1. Absolutely, Naba. And I now think constantly about the day Rishi will leave us and carve out his path in the big bad world. We can only be supportive. That’s the best we can promise.
      Sid recently put up this awesome post : Together, we canMy Profile

  8. It is very hard for parents and as you insightfully expressed it – perhaps easier for you as you would have made friends. I was put in a hostel in my 6th std in a different city and was convinced my family didn’t love me/want me anymore. Obviously, at 9 years, I didn’t know better. But thinking back I know they had reasons and took a wise decision. At any rate, it was one of the best things to happen in my life.

    Today, decades later, I am at that place with my son in the 12th std. πŸ™‚ Full circle eh? Who knows what life will bring.

    (love your “check the box” message!)
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    1. Of course, at that point I never knew that, Vidya. I suppose we must give some credit and say that ‘our parents’ did know better. Of course, just like we do now. Or that’s the story I’m going to tell my son πŸ˜›

      I can only imagine what you’re going through. But I’m sure Vidur will cope just fine. He is your son, after all.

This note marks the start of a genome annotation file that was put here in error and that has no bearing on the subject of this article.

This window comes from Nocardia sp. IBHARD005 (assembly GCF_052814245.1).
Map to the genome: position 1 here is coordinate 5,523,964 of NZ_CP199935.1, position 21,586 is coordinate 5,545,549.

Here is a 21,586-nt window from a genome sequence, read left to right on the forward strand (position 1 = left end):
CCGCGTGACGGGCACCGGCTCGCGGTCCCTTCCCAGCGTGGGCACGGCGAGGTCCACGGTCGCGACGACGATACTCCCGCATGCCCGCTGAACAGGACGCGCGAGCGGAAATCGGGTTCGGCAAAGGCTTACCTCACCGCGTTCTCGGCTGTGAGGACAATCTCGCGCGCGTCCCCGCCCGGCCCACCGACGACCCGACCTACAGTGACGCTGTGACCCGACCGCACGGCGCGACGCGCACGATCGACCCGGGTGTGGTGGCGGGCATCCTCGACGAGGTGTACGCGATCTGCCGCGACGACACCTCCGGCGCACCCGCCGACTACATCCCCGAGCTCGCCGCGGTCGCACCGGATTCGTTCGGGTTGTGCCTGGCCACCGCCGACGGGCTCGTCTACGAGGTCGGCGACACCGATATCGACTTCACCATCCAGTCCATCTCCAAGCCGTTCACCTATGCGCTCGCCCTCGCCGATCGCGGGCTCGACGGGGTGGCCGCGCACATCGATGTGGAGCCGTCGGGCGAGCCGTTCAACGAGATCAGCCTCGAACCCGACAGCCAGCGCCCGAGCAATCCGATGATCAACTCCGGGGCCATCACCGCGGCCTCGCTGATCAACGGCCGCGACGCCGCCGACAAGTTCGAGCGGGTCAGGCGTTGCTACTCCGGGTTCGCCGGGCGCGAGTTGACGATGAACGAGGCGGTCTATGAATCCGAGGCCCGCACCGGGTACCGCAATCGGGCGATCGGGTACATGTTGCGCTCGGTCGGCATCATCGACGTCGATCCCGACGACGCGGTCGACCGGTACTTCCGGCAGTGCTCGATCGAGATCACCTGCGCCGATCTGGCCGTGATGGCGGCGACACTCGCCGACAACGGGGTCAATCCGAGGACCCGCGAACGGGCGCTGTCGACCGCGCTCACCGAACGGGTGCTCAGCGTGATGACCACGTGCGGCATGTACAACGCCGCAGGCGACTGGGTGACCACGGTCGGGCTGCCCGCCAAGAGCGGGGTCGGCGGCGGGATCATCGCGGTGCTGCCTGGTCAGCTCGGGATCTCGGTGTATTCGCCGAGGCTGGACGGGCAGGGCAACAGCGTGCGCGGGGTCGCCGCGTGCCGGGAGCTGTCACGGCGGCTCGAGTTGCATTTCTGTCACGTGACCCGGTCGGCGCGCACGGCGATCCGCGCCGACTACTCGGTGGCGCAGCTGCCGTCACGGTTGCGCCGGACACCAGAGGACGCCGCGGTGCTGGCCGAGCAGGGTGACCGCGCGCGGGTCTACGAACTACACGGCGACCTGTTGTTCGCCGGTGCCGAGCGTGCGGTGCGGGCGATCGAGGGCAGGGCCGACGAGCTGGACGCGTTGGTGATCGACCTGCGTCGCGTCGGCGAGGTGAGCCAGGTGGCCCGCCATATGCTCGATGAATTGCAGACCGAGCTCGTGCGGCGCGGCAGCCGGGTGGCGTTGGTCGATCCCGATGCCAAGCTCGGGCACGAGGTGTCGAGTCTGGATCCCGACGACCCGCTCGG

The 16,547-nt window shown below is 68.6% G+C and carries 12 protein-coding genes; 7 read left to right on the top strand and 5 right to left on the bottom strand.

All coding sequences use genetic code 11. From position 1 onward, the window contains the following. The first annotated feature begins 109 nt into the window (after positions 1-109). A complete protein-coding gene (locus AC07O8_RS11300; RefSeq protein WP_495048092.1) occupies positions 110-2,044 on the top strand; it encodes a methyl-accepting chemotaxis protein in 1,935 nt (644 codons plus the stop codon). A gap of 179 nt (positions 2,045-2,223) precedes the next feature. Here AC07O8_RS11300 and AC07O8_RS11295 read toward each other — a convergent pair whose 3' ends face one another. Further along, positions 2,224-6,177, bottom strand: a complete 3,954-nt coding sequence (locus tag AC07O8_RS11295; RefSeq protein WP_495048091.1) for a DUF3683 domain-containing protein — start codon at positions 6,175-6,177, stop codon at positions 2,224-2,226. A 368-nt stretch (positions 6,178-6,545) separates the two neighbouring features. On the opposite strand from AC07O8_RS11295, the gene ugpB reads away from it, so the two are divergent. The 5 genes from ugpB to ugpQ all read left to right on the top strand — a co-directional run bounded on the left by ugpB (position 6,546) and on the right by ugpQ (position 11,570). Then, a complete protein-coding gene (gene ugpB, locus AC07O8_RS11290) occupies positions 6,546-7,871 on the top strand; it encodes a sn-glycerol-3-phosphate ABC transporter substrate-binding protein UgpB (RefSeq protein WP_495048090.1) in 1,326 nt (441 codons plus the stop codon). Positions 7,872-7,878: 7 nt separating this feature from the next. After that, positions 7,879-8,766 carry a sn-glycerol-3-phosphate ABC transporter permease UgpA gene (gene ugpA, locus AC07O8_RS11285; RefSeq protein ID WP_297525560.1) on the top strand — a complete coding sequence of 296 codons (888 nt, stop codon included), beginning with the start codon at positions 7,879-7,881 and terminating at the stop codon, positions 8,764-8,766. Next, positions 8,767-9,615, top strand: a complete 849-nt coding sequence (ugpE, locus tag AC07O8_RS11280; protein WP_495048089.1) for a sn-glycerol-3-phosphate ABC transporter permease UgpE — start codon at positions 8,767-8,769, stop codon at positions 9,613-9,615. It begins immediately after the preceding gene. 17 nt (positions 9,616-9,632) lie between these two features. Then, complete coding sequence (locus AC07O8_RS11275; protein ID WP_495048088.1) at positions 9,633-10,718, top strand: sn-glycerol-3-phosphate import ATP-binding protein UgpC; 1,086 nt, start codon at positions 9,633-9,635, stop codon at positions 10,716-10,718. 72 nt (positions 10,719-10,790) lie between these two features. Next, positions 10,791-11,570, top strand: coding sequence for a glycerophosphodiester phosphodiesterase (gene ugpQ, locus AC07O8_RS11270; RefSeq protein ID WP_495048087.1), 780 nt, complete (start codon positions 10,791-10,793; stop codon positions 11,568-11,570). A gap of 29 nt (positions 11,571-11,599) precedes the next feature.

(The Blog Gods are so happy to hear that, Vids)
      Sid recently put up this awesome post : Together, we canMy Profile

  9. It’s a young age to be apart from your family and especially since you were an only child. I was 18 when I moved out of the house and felt that I wasn’t quite ready, yet knew in my heart it was time. It was one of the hardest yet best decisions I made at the time for me. It sounds like similar with your parents’ decision. Always easier to reflect back in hindsight though isn’t it Sid? πŸ˜‰ By the way, some of your words are like poetry: β€œβ€¦a continuous stream of pearl-shaped droplets chasing each other …” – You are a natural writer Sid with your heartfelt writings: I love how you so easily (?) write about your heartfelt emotions, so vulnerable and tender. πŸ™‚ <3
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    1. Indeed, it is. Thank you so much, Elly. The power to retrospect is an amazing gift. A lot of things make a lot more sense when we look back on it in a few years. And thank you for the compliment. Sometimes the emotions just flow through the words and I make no attempt to stop it. Always a pleasure to read your lovely comments and thoughts, Elly
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  10. Sid, that was the best decision they took indeed. Parents always want the best for us. And as your mother mentioned, it would have been the toughest decision for them. All’s well that ends well. Good luck!
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  11. You’ve so wonderfully captured the poignancy of the moments you experienced back then, in this post. And yes, since I am a big believer in hindsight and in the saying that ‘all’s well that ends well’ I am happy that your parents decided what they actually did back then simply because things have turned out quite all right, or dare I say, even better than quite all right as well πŸ˜€